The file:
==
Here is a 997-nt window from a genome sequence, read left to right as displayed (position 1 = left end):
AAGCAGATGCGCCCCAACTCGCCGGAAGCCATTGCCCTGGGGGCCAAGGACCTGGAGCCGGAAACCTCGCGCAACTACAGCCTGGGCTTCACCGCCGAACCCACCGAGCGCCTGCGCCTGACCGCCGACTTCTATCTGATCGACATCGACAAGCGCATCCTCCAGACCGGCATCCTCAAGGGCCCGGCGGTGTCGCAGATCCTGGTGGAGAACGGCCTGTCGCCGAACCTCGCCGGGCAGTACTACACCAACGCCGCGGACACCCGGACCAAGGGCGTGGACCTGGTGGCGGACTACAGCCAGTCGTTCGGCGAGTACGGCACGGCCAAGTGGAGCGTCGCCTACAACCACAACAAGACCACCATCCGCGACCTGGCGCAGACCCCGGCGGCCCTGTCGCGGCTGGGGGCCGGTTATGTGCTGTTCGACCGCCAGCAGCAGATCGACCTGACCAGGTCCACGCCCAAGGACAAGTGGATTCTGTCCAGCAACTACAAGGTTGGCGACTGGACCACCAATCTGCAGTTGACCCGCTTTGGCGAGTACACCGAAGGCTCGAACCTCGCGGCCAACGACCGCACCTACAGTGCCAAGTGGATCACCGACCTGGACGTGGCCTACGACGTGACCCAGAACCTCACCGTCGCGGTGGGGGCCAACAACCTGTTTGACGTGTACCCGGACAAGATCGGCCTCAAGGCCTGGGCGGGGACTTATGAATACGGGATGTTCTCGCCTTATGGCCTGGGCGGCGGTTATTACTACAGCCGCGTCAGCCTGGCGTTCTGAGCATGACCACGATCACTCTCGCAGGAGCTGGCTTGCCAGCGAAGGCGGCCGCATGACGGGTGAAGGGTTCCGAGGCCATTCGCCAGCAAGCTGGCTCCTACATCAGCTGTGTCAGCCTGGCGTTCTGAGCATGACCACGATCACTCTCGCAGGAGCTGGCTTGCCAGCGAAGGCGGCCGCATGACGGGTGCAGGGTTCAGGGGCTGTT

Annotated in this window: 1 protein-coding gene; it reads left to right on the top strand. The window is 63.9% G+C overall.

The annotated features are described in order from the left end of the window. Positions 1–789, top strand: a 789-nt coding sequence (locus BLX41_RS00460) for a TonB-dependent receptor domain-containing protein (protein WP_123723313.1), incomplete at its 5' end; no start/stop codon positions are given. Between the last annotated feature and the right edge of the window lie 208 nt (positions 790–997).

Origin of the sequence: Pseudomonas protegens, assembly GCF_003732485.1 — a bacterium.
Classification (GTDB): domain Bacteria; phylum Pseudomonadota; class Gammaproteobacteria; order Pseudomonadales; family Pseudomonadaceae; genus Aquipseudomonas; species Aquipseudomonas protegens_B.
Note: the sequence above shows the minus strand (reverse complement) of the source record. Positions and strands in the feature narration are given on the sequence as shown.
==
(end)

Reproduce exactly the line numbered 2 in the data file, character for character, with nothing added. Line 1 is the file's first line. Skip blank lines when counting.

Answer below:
AAGCAGATGCGCCCCAACTCGCCGGAAGCCATTGCCCTGGGGGCCAAGGACCTGGAGCCGGAAACCTCGCGCAACTACAGCCTGGGCTTCACCGCCGAACCCACCGAGCGCCTGCGCCTGACCGCCGACTTCTATCTGATCGACATCGACAAGCGCATCCTCCAGACCGGCATCCTCAAGGGCCCGGCGGTGTCGCAGATCCTGGTGGAGAACGGCCTGTCGCCGAACCTCGCCGGGCAGTACTACACCAACGCCGCGGACACCCGGACCAAGGGCGTGGACCTGGTGGCGGACTACAGCCAGTCGTTCGGCGAGTACGGCACGGCCAAGTGGAGCGTCGCCTACAACCACAACAAGACCACCATCCGCGACCTGGCGCAGACCCCGGCGGCCCTGTCGCGGCTGGGGGCCGGTTATGTGCTGTTCGACCGCCAGCAGCAGATCGACCTGACCAGGTCCACGCCCAAGGACAAGTGGATTCTGTCCAGCAACTACAAGGTTGGCGACTGGACCACCAATCTGCAGTTGACCCGCTTTGGCGAGTACACCGAAGGCTCGAACCTCGCGGCCAACGACCGCACCTACAGTGCCAAGTGGATCACCGACCTGGACGTGGCCTACGACGTGACCCAGAACCTCACCGTCGCGGTGGGGGCCAACAACCTGTTTGACGTGTACCCGGACAAGATCGGCCTCAAGGCCTGGGCGGGGACTTATGAATACGGGATGTTCTCGCCTTATGGCCTGGGCGGCGGTTATTACTACAGCCGCGTCAGCCTGGCGTTCTGAGCATGACCACGATCACTCTCGCAGGAGCTGGCTTGCCAGCGAAGGCGGCCGCATGACGGGTGAAGGGTTCCGAGGCCATTCGCCAGCAAGCTGGCTCCTACATCAGCTGTGTCAGCCTGGCGTTCTGAGCATGACCACGATCACTCTCGCAGGAGCTGGCTTGCCAGCGAAGGCGGCCGCATGACGGGTGCAGGGTTCAGGGGCTGTT